One of issues that managed service providers (MSPs) encountered with greater frequency in that last year has been the increasing lack of differentiation between cloud service providers. Every time a cloud service provider adds a new capability, others quickly follow suit. The truth is most organizations only employ a narrow sliver of the services made available. Just about all those core services are now perceived to be a commodity.
Not surprisingly, loyalty to a single cloud service provider is on the decline. A survey of 400 IT decision makers and 400 IT staff conducted by SPR, a provider of IT services, finds that well over two-thirds (69 percent) of respondents said they were somewhat likely to switch cloud providers or add another cloud provider in the next year. A full 39 percent said they were extremely likely to do so.
Those decisions appear to be driven more by IT staffs than business executives. Nearly two-thirds of respondents (63 percent) of decision makers said they were extremely satisfied with how their cloud provider supported them throughout the pandemic. Well over half of IT staffs (58 percent), however, said they were only somewhat satisfied with the support they received during the same timeframe.
The survey finds there is already a significant amount of diversity when it comes to cloud adoption. Nearly two-thirds of respondents are employing Microsoft Azure (62 percent, followed closely by Amazon Web Services (61 percent) and Google Cloud Platform (58 percent).
Despite an overall increase in the number of workloads moving to the cloud, the survey finds more than half of respondents (53 percent) said they delayed migrating on-premises IT to the cloud, while 40 percent delayed making changes to cloud environments. Over a third (46 percent) canceled a best practice initiative.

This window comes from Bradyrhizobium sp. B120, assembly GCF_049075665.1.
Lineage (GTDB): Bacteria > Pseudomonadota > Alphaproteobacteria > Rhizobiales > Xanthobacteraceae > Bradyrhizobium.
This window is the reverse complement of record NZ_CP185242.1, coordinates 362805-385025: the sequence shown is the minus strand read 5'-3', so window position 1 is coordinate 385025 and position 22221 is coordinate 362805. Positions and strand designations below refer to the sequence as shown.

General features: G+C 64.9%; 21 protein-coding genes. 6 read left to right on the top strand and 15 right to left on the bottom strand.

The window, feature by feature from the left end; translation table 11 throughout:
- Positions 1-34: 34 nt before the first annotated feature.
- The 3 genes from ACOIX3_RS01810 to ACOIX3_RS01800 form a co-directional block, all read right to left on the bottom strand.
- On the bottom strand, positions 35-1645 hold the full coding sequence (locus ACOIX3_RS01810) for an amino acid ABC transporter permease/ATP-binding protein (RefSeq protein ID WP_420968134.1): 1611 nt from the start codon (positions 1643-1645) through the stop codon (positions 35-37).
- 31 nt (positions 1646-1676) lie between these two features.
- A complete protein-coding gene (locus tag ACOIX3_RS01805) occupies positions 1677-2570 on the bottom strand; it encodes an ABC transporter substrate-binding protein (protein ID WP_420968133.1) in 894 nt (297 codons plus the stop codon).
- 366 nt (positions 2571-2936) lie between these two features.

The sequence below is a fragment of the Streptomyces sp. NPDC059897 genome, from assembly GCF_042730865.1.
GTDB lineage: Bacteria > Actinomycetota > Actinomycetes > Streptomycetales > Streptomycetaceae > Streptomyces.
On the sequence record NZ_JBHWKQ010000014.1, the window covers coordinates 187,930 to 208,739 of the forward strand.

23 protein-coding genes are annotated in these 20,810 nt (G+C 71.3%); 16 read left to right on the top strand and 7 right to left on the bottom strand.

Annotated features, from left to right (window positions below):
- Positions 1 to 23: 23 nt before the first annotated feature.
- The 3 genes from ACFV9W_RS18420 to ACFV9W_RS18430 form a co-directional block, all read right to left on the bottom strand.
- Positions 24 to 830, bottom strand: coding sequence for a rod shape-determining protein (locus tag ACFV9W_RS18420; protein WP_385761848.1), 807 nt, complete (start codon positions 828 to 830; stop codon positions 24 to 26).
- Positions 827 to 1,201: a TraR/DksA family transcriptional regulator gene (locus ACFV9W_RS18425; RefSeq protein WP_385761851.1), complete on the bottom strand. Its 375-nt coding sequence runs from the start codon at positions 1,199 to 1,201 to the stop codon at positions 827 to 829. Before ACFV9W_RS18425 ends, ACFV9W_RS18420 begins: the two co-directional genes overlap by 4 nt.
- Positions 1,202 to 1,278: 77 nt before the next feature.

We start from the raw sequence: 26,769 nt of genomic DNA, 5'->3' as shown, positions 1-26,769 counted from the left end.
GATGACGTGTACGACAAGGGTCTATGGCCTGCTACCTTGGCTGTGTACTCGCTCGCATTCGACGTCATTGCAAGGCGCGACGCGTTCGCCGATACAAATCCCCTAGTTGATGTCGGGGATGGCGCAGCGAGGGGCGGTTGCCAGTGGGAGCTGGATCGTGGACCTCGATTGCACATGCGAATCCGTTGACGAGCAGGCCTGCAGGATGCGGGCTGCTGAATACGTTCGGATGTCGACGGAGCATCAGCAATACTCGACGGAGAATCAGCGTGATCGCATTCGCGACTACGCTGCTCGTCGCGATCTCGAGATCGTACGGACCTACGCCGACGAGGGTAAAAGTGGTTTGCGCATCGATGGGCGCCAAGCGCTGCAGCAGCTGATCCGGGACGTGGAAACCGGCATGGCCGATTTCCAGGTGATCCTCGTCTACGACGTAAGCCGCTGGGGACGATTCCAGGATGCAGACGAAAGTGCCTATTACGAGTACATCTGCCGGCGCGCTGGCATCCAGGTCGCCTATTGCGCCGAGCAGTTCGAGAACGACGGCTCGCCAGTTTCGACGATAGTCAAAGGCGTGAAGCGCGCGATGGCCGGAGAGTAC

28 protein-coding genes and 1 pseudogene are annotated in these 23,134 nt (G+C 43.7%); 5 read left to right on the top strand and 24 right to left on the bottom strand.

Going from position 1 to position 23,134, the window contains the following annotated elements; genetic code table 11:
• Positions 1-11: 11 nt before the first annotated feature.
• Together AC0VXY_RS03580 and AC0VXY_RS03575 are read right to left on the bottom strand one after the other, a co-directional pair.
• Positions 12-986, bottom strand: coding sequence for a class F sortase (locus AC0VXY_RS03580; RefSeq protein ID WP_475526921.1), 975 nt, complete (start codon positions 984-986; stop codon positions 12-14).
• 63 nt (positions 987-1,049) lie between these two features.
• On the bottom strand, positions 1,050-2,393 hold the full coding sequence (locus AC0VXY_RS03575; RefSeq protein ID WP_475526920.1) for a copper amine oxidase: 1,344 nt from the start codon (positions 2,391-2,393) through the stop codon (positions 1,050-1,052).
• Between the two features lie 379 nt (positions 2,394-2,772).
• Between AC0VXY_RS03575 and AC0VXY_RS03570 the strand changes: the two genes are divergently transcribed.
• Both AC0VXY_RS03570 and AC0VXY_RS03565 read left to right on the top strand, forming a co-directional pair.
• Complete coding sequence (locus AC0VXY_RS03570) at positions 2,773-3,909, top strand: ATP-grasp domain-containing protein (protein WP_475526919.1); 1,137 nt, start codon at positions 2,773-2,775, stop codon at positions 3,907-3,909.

Discrepancies in shadow IT
The survey also finds wide discrepancies when it comes to shadow IT. Three-quarters of decision-makers said that shadow IT was common, with 38 percent saying it was extremely common. Only 58 percent of IT personnel said shadow IT was common, and 17 percent said it was extremely common.
In terms of top cloud challenges currently faced, IT leaders identify data privacy concerns (50 percent) security concerns (42 percent) as the top two barriers to advancing to the next level of cloud maturity. Conversely, IT staff identify outdated IT infrastructure (42 percent), slow deployment and testing processes (39 percent), excessive bureaucracy or red tape (36 percent) and a lack of communication between IT and other departments (33 percent) as the most significant barriers.
The top three cloud initiatives being launched are establishing an internal central authority to define standards and best practices for cloud (53 percent), improving employee training or education around cloud standards and best practices (52 percent), and improving the ability to automate and decentralize governance tasks (47 percent). In the next 12 months, 54 percent of IT decision makers said they would focus on operational efficiency, followed by protecting consumer data (39 percent) and improving security (37 percent).
Obviously, MSPs already possess much of the cloud expertise that will sought in the coming year. That should bode well for business. The challenge, of course, is going to be convincing IT leaders to look outside for that expertise. However, with each new cloud platform employed the chances that an internal IT team will have the expertise required to optimize multiple cloud computing environments substantially declines.
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